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Old 07-27-2015, 08:45 AM   #9
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But can it skip a generation? In both DW and my families, Grandparents - frugal / Parents - not so much.

-gauss
My Grandparents were more frugal than my parents but not to my level. I'm on pace this year to spend the most I ever have and I should still come in just under $18,000 including State, Federal, and FICA taxes. Without taxes my spending would be under $15K/yr.
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Old 07-27-2015, 08:56 AM   #10
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Interesting. I wonder if genetic disposition can explain about a third of almost anything? There must be some actions/attitudes that are purely envireonment driven? Can't think of much though.
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Old 07-27-2015, 09:56 AM   #11
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My mother and older brother were consummate savers. Dad was more prone to spending but he let mom handle the money. I am a planner but will spend money on important items, although I get no high out of buying "stuff".

Although we have owned things like a Cartier watch and a BMW, we no longer spend that way. We have even cancelled our special riders on insurance for jewelry, simply believing we can replace what we really use with the accumulated savings...
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Old 07-31-2015, 04:20 PM   #12
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My mother and older brother were consummate savers. Dad was more prone to spending but he let mom handle the money. I am a planner but will spend money on important items, although I get no high out of buying "stuff".

Although we have owned things like a Cartier watch and a BMW, we no longer spend that way. We have even cancelled our special riders on insurance for jewelry, simply believing we can replace what we really use with the accumulated savings...
Keith, you got me worried. I think you are a few years older than I, and I am hoping I can still think of things to spend on whenI get older. I understand that tastes change, but do we just get to the point where it all seems like a waste? Hope not.
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Old 07-31-2015, 06:34 PM   #13
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My Mother was very careful with money, and food for that matter! We would have leftovers til they were gone. I felt guilty asking for new stuff and would get by with what I had. When I got my career job I started saving right away but never skimped on purchases. When I bought something it was quality. I'm glad I had this while young - Always well fed and had what I needed but no excess. Some of the guys I grew up with always had the best of everything in our group. They are successful and flashy but still working. We get together from time to time and 9 years ago when I ERed they thought I was crazy and would end up on the street or worse (to me) back to w@rk now they ask questions and look tired.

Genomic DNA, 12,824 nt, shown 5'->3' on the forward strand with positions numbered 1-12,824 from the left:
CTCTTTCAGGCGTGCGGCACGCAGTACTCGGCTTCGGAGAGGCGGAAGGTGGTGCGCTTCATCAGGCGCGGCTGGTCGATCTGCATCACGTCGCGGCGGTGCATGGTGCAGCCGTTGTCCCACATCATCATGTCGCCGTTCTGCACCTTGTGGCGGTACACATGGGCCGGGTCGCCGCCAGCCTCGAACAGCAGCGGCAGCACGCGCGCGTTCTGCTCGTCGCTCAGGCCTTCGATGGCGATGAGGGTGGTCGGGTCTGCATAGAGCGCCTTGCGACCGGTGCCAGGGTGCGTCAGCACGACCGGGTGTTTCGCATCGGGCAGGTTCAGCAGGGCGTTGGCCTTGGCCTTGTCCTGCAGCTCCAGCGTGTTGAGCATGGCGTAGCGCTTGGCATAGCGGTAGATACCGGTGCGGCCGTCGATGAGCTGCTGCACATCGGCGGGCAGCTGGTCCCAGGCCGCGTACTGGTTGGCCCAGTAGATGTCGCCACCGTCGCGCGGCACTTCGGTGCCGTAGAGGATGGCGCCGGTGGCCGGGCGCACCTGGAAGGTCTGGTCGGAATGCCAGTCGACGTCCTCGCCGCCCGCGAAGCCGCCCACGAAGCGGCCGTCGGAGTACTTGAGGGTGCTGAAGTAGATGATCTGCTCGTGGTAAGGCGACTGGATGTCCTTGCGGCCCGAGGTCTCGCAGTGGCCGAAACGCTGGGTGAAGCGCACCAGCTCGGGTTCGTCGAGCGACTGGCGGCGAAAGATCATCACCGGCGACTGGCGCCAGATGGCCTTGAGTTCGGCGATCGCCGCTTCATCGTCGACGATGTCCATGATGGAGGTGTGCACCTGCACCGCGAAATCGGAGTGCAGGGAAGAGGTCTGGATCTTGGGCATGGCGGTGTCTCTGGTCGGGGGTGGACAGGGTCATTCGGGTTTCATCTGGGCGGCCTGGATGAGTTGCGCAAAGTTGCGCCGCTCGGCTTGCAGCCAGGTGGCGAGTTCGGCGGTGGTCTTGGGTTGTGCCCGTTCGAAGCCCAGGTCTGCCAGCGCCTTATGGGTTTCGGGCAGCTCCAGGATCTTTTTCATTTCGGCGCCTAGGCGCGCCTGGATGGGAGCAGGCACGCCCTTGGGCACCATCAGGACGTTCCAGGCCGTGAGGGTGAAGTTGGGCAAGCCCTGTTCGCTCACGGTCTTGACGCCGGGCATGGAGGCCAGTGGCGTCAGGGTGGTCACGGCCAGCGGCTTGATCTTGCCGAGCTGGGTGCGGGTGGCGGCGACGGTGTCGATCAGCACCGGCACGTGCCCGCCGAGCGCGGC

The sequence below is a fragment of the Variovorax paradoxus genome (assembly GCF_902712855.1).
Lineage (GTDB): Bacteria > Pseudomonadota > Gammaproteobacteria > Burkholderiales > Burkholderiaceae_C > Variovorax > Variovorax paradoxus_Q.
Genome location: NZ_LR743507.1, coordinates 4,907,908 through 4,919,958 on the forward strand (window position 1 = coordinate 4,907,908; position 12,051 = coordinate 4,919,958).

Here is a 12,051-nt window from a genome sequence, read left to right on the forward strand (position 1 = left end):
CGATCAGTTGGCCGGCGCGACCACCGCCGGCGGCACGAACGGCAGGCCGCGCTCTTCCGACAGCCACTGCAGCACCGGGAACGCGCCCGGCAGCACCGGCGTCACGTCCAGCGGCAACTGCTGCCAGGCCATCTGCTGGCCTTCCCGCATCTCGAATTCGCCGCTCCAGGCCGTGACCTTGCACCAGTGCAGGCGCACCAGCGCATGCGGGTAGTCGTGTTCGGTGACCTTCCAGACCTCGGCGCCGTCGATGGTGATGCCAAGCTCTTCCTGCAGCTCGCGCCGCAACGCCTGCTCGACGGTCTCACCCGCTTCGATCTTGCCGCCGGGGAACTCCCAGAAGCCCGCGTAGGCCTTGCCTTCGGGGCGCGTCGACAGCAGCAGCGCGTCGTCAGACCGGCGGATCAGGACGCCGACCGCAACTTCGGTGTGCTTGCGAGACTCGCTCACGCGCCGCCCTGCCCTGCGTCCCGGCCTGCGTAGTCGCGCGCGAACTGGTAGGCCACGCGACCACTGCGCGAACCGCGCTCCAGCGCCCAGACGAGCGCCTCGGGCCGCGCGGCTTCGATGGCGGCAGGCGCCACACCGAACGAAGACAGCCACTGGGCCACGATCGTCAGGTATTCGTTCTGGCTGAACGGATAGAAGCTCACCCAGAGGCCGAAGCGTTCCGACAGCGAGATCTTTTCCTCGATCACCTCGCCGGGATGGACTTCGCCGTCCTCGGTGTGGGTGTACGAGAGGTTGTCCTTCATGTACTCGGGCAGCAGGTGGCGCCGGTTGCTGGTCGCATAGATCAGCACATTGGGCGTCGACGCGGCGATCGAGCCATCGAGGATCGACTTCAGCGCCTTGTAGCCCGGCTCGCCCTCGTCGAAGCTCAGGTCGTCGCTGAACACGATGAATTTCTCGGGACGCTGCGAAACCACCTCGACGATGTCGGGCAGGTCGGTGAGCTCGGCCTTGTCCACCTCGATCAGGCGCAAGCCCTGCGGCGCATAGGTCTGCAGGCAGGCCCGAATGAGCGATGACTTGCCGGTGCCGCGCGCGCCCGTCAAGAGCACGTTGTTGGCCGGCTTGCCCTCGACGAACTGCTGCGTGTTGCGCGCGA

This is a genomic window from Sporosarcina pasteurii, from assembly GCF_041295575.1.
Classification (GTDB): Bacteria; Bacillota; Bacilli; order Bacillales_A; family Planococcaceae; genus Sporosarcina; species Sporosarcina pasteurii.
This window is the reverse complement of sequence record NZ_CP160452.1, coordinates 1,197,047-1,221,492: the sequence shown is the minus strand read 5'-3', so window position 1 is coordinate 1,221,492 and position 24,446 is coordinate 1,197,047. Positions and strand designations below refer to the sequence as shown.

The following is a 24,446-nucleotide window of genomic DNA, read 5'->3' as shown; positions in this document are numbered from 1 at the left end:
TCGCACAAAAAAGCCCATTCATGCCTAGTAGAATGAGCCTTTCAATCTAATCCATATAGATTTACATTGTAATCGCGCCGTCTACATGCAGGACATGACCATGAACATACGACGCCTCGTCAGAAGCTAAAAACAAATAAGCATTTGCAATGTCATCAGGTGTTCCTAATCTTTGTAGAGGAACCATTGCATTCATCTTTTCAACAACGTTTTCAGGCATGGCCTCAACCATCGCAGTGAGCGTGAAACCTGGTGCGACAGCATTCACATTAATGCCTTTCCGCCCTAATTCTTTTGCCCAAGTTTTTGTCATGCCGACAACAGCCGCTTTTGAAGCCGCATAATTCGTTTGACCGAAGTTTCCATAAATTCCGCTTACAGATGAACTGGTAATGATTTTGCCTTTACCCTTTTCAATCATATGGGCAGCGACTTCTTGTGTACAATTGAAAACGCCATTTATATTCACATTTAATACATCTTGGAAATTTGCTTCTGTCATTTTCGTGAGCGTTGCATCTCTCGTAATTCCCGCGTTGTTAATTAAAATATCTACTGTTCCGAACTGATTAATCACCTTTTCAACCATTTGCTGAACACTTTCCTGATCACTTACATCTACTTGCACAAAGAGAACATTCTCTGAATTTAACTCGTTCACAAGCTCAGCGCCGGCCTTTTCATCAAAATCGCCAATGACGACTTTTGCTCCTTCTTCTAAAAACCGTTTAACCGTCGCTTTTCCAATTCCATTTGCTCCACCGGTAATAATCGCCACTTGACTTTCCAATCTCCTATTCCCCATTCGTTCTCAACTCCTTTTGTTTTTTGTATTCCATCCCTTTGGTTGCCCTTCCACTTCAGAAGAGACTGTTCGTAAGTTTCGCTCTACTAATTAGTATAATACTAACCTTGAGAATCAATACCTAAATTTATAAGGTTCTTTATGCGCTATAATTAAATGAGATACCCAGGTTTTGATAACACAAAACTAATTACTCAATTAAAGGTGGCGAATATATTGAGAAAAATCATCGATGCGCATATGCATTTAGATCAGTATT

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Old 08-01-2015, 11:23 AM   #14
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Keith, you got me worried. I think you are a few years older than I, and I am hoping I can still think of things to spend on when I get older. I understand that tastes change, but do we just get to the point where it all seems like a waste? Hope not.
Why not? We have had all the stuff we could possibly want. We have had the benefit of disposing of all the stuff our parents clung to. Nobody values it like we did.

For us now, we spend lots of money on experiences, because they are lasting.

Think of when you went to Venice in comparison to when you bought the convertible. Both bring back pleasant memories, but the convertible has probably been replaced by something new. The memory of Venice lives on.

Continue to do both but expect to find experiences take over.
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Old 08-01-2015, 12:08 PM   #15
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My mother was a saver and very thrifty, taking LBYM a bit far sometimes. My father was very careful with his money too, kept track of it, invested, saved, and nearly every penny he saved or earned immediately went into travel. One of my brothers is a former CFO/CPA and saver, and the other is a creative dreamer and not a saver.